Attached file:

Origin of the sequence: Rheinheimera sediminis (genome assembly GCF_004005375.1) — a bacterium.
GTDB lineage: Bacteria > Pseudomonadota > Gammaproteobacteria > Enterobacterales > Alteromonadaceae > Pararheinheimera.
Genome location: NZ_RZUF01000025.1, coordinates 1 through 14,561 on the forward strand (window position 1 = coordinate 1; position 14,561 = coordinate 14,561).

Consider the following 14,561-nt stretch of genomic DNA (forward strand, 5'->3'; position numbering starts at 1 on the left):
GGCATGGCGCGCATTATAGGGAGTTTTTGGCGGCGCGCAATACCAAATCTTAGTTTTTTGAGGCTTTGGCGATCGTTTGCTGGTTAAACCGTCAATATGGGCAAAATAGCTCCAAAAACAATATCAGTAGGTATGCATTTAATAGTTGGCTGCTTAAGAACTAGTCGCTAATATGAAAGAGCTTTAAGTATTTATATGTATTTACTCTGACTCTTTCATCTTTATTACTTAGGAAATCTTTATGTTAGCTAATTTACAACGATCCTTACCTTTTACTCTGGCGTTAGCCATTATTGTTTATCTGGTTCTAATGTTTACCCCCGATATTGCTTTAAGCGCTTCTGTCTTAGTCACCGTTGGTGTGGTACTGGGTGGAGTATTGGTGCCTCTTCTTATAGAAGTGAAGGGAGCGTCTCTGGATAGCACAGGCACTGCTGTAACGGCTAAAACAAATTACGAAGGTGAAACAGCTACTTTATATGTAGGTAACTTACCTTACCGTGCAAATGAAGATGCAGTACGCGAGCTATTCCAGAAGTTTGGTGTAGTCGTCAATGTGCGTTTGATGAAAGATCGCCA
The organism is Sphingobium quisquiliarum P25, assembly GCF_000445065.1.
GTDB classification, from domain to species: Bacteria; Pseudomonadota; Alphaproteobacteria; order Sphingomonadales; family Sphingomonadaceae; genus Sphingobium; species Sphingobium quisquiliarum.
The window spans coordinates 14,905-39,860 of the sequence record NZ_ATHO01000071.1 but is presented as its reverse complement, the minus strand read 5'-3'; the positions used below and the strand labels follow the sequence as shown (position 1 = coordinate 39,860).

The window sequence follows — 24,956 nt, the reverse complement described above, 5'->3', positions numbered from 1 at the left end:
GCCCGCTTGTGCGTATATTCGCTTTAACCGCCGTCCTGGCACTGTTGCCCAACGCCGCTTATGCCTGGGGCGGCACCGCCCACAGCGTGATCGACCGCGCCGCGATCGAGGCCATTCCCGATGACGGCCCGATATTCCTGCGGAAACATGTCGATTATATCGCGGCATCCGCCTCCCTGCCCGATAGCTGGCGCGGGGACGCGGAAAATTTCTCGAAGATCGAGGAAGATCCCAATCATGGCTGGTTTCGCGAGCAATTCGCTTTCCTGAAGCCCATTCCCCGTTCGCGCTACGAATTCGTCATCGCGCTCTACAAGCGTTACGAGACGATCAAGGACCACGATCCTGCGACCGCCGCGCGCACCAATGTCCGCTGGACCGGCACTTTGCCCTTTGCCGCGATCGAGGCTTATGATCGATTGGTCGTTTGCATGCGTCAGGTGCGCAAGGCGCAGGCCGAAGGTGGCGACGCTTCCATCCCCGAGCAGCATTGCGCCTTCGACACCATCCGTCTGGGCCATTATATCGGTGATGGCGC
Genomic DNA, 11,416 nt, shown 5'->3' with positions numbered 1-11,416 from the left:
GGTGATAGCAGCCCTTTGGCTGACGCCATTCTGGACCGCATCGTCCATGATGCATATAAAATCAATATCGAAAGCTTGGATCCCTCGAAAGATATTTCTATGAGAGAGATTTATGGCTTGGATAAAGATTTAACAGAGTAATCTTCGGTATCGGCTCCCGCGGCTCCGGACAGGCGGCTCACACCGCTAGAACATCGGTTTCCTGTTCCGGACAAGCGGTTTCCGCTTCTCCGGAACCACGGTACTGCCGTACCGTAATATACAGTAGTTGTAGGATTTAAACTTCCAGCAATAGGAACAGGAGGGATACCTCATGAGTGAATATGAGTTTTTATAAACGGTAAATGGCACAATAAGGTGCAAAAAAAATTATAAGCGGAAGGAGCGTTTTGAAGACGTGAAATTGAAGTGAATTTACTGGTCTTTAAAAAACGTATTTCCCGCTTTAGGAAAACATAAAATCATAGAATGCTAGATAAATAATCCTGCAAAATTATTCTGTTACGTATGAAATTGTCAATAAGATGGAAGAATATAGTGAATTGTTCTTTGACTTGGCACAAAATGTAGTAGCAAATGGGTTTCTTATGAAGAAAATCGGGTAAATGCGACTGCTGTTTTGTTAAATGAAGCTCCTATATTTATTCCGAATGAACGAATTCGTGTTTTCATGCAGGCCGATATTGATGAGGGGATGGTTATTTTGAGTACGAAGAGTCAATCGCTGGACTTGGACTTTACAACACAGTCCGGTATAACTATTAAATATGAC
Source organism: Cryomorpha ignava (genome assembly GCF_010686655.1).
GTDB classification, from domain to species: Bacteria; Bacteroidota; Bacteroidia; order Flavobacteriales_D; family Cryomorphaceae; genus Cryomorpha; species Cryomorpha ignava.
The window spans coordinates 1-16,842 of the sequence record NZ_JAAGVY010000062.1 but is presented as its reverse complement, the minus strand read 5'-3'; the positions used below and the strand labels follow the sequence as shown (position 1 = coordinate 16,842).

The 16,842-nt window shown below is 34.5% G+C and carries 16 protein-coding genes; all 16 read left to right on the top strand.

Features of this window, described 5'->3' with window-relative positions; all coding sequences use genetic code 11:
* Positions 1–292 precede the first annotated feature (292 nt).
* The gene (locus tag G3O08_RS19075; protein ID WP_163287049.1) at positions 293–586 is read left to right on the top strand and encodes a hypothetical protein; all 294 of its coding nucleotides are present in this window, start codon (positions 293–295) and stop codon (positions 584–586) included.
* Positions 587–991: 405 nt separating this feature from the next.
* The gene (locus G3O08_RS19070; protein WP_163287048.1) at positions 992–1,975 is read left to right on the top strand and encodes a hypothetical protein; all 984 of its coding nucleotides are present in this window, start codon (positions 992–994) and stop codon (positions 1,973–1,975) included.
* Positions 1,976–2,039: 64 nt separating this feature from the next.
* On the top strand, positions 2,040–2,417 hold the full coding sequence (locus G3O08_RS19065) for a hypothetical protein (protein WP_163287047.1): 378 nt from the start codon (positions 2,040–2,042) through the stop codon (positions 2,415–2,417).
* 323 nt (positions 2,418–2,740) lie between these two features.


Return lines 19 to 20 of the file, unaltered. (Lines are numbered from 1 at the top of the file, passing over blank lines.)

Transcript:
* The gene (locus tag G3O08_RS19075; protein ID WP_163287049.1) at positions 293–586 is read left to right on the top strand and encodes a hypothetical protein; all 294 of its coding nucleotides are present in this window, start codon (positions 293–295) and stop codon (positions 584–586) included.
* Positions 587–991: 405 nt separating this feature from the next.